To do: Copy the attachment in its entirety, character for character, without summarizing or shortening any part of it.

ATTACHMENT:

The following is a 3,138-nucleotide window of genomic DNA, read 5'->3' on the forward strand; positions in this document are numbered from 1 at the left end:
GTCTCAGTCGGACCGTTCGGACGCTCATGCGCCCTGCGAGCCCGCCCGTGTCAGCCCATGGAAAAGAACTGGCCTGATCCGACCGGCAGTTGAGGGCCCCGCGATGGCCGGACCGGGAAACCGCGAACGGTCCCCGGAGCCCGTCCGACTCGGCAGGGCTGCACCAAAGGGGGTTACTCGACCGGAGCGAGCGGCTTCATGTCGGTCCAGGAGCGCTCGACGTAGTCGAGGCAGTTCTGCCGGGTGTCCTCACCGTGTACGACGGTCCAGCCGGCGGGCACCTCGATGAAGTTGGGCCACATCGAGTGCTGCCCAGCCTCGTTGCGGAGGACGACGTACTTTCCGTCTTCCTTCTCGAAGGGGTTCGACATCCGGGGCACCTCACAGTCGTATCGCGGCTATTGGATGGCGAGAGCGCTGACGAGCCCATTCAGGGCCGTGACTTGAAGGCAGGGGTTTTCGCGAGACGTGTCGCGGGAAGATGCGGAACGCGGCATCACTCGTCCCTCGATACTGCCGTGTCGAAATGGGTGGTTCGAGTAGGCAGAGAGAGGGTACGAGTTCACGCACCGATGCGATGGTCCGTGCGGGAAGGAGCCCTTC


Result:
The following is a 3,138-nucleotide window of genomic DNA, read 5'->3' on the forward strand; positions in this document are numbered from 1 at the left end:
GTCTCAGTCGGACCGTTCGGACGCTCATGCGCCCTGCGAGCCCGCCCGTGTCAGCCCATGGAAAAGAACTGGCCTGATCCGACCGGCAGTTGAGGGCCCCGCGATGGCCGGACCGGGAAACCGCGAACGGTCCCCGGAGCCCGTCCGACTCGGCAGGGCTGCACCAAAGGGGGTTACTCGACCGGAGCGAGCGGCTTCATGTCGGTCCAGGAGCGCTCGACGTAGTCGAGGCAGTTCTGCCGGGTGTCCTCACCGTGTACGACGGTCCAGCCGGCGGGCACCTCGATGAAGTTGGGCCACATCGAGTGCTGCCCAGCCTCGTTGCGGAGGACGACGTACTTTCCGTCTTCCTTCTCGAAGGGGTTCGACATCCGGGGCACCTCACAGTCGTATCGCGGCTATTGGATGGCGAGAGCGCTGACGAGCCCATTCAGGGCCGTGACTTGAAGGCAGGGGTTTTCGCGAGACGTGTCGCGGGAAGATGCGGAACGCGGCATCACTCGTCCCTCGATACTGCCGTGTCGAAATGGGTGGTTCGAGTAGGCAGAGAGAGGGTACGAGTTCACGCACCGATGCGATGGTCCGTGCGGGAAGGAGCCCTTC